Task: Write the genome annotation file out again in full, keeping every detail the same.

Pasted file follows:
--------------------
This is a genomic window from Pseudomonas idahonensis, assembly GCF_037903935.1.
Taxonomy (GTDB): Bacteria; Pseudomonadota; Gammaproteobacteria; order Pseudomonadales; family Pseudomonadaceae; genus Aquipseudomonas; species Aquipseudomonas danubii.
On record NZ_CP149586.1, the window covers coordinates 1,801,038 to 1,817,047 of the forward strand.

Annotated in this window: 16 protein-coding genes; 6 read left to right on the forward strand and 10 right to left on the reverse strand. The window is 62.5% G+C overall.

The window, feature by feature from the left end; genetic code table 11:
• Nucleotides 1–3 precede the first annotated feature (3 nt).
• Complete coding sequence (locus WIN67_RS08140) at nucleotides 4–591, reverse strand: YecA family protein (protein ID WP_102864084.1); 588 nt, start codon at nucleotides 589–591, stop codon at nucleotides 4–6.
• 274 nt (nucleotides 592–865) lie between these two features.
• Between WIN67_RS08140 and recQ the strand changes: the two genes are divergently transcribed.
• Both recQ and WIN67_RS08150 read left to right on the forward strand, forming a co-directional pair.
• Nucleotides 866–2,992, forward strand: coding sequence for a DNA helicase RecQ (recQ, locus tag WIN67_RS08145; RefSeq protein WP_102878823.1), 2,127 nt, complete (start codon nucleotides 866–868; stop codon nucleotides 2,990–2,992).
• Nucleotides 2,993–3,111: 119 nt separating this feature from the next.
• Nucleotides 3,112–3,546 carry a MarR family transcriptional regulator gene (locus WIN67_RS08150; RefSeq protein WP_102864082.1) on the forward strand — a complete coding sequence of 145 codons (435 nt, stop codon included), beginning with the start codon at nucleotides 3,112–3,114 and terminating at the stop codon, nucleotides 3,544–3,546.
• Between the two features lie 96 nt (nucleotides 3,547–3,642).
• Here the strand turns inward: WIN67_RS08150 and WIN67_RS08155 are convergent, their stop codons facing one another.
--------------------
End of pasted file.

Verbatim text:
This is a genomic window from Pseudomonas idahonensis, assembly GCF_037903935.1.
Taxonomy (GTDB): Bacteria; Pseudomonadota; Gammaproteobacteria; order Pseudomonadales; family Pseudomonadaceae; genus Aquipseudomonas; species Aquipseudomonas danubii.
On record NZ_CP149586.1, the window covers coordinates 1,801,038 to 1,817,047 of the forward strand.

Annotated in this window: 16 protein-coding genes; 6 read left to right on the forward strand and 10 right to left on the reverse strand. The window is 62.5% G+C overall.

The window, feature by feature from the left end; genetic code table 11:
• Nucleotides 1–3 precede the first annotated feature (3 nt).
• Complete coding sequence (locus WIN67_RS08140) at nucleotides 4–591, reverse strand: YecA family protein (protein ID WP_102864084.1); 588 nt, start codon at nucleotides 589–591, stop codon at nucleotides 4–6.
• 274 nt (nucleotides 592–865) lie between these two features.
• Between WIN67_RS08140 and recQ the strand changes: the two genes are divergently transcribed.
• Both recQ and WIN67_RS08150 read left to right on the forward strand, forming a co-directional pair.
• Nucleotides 866–2,992, forward strand: coding sequence for a DNA helicase RecQ (recQ, locus tag WIN67_RS08145; RefSeq protein WP_102878823.1), 2,127 nt, complete (start codon nucleotides 866–868; stop codon nucleotides 2,990–2,992).
• Nucleotides 2,993–3,111: 119 nt separating this feature from the next.
• Nucleotides 3,112–3,546 carry a MarR family transcriptional regulator gene (locus WIN67_RS08150; RefSeq protein WP_102864082.1) on the forward strand — a complete coding sequence of 145 codons (435 nt, stop codon included), beginning with the start codon at nucleotides 3,112–3,114 and terminating at the stop codon, nucleotides 3,544–3,546.
• Between the two features lie 96 nt (nucleotides 3,547–3,642).
• Here the strand turns inward: WIN67_RS08150 and WIN67_RS08155 are convergent, their stop codons facing one another.